The Art Gallery of South Australia is next door to the South Australian Museum (SAM). This art gallery has been around for almost 140 years and has been added to several times in the only state that received no convicts. Adelaide was started by free settlers instead of convict laborers from England. I wrote about SAM yesterday. While there, Ruth and I were lucky to get into a show that included the paintings of 25 mostly familiar, mostly French artists. Colours of Impressionism: Masterpieces from the Musée d’Orsay was closing at the end of July, 2018, and didn’t move somewhere else.
This temporary exhibit was fine, but it was this museum’s permanent collection that made stepping inside worthwhile for Ruth & me. Like SAM, this art museum was very crowded because people in Australia take art very seriously. This country, in fact, gives out 3 major awards every year for the best art works. The Art Gallery of South Australia works are interestingly displayed in themed rooms, so a Rodin might be near a very contemporary piece by Swiss sculptor Thomas Hirschhorn that is full of nails and screws or a silk Chinese dragon robe.
Upcoming from November 17 of this year until January 29th of next year, this museum will present Picasso’s Vollard Suite. I had never heard of this collection so enjoyed researching it. According to the experts, this is Picasso’s most celebrated series of etchings, which are definitely on the earthy side. Between 1930 and 1937 Pablo Picasso produced 100 etchings to honor the art dealer/publisher who gave him his first break. Ambroise Vollard had forevision of this artist’s greatness, individualism, and saleability and put on the first exhibition of his works in 1901 when Picasso was only 20 years old. There were once 230 complete sets of this series of etchings. I don’t know if the Art Gallery of South Australia will have a full set on display, but this year-end exhibit will be free. Several museums, like the National Gallery of Australia in Sydney, do have compete sets. Vollard came to a tragic end. With WW 2 approaching, he left for his cottage where 10,000 art works were in storage. The car skidded and somersaulted twice. He survived the crash but died the next day.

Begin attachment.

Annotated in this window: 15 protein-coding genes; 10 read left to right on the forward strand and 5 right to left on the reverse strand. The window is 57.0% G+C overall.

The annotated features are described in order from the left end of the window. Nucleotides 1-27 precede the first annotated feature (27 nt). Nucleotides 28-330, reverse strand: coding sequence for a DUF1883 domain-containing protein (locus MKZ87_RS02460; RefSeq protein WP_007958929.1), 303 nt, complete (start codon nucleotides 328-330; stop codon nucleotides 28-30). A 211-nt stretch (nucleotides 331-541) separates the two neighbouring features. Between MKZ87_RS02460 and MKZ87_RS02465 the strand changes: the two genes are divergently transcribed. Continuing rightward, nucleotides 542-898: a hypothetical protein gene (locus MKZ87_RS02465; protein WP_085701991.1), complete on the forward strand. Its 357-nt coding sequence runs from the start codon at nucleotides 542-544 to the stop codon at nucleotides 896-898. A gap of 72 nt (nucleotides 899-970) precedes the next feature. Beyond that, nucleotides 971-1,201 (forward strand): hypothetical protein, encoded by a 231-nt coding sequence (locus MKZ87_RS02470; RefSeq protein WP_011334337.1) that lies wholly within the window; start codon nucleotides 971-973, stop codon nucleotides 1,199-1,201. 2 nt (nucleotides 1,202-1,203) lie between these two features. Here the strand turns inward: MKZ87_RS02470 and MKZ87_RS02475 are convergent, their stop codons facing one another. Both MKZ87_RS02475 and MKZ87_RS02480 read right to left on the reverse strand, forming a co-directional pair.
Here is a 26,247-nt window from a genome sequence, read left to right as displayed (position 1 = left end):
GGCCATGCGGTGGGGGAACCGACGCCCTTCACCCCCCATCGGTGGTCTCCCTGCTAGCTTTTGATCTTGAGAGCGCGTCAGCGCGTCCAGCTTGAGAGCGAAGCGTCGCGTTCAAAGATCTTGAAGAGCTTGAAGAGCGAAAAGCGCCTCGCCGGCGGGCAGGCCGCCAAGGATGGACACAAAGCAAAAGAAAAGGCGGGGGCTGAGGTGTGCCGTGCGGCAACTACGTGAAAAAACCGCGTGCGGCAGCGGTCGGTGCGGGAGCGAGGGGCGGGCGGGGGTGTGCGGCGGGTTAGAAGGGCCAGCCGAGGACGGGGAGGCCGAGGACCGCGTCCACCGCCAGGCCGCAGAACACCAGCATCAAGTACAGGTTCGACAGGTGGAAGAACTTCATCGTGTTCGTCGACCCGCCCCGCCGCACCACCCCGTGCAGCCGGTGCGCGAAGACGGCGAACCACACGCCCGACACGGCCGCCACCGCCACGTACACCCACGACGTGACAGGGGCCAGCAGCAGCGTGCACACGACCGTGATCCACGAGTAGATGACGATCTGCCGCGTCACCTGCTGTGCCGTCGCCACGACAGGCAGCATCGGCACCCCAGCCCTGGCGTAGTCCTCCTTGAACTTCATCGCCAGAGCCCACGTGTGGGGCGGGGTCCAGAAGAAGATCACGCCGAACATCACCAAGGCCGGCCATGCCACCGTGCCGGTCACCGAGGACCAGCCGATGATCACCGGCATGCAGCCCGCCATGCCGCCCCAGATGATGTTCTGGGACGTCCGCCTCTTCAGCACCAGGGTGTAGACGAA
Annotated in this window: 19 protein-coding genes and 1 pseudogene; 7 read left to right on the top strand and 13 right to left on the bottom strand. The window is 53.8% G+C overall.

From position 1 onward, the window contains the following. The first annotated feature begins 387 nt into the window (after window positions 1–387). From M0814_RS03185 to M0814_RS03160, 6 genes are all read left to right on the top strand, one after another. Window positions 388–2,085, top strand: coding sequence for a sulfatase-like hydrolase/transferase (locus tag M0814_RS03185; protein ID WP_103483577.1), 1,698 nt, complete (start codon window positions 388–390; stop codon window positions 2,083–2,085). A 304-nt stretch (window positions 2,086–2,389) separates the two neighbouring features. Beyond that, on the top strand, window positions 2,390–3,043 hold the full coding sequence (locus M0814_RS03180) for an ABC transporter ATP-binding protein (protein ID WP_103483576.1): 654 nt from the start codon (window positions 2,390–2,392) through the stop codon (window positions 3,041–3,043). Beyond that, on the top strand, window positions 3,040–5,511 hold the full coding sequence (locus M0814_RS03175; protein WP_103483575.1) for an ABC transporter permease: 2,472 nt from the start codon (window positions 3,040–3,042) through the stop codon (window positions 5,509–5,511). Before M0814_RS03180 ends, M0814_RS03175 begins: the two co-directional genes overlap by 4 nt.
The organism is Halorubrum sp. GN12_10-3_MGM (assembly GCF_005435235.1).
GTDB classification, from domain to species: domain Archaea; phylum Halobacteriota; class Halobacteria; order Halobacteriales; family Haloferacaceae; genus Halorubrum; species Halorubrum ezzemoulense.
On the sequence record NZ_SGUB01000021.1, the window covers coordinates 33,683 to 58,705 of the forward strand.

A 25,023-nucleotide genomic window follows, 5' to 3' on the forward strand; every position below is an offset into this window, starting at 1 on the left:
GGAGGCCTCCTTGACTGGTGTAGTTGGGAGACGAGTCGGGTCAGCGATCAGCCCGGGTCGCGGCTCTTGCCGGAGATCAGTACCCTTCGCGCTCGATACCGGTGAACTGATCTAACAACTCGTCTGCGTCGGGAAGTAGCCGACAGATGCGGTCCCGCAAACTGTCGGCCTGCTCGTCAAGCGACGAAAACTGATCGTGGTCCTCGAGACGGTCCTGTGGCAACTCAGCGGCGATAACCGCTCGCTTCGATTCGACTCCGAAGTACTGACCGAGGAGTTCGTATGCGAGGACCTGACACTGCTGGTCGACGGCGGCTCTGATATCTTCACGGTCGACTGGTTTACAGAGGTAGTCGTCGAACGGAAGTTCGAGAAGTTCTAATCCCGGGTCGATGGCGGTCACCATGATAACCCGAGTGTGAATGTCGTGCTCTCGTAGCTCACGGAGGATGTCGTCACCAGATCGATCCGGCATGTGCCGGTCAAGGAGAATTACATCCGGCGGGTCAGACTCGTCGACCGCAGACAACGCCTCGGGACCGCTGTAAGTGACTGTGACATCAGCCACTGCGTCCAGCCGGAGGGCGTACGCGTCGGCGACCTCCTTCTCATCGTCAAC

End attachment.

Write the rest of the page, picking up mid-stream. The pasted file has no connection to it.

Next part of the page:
The Art Gallery of South Australia was the 1st big city museum Down Under to buy and display Aboriginal art. This didn’t occur until 1939. Several fine examples of its purchases are out. There are also examples of every major Australian artist on view somewhere in this diverse museum because its collection has grown to more than 38,000 eclectic items.
The Art Gallery of South Australia is so forward-looking that it was the only museum in Australia to offer Colours of Impressionism. The only other museum to have it was the National Gallery in Singapore, a city that is vividly on view in the very successful film Crazy RICH Asians.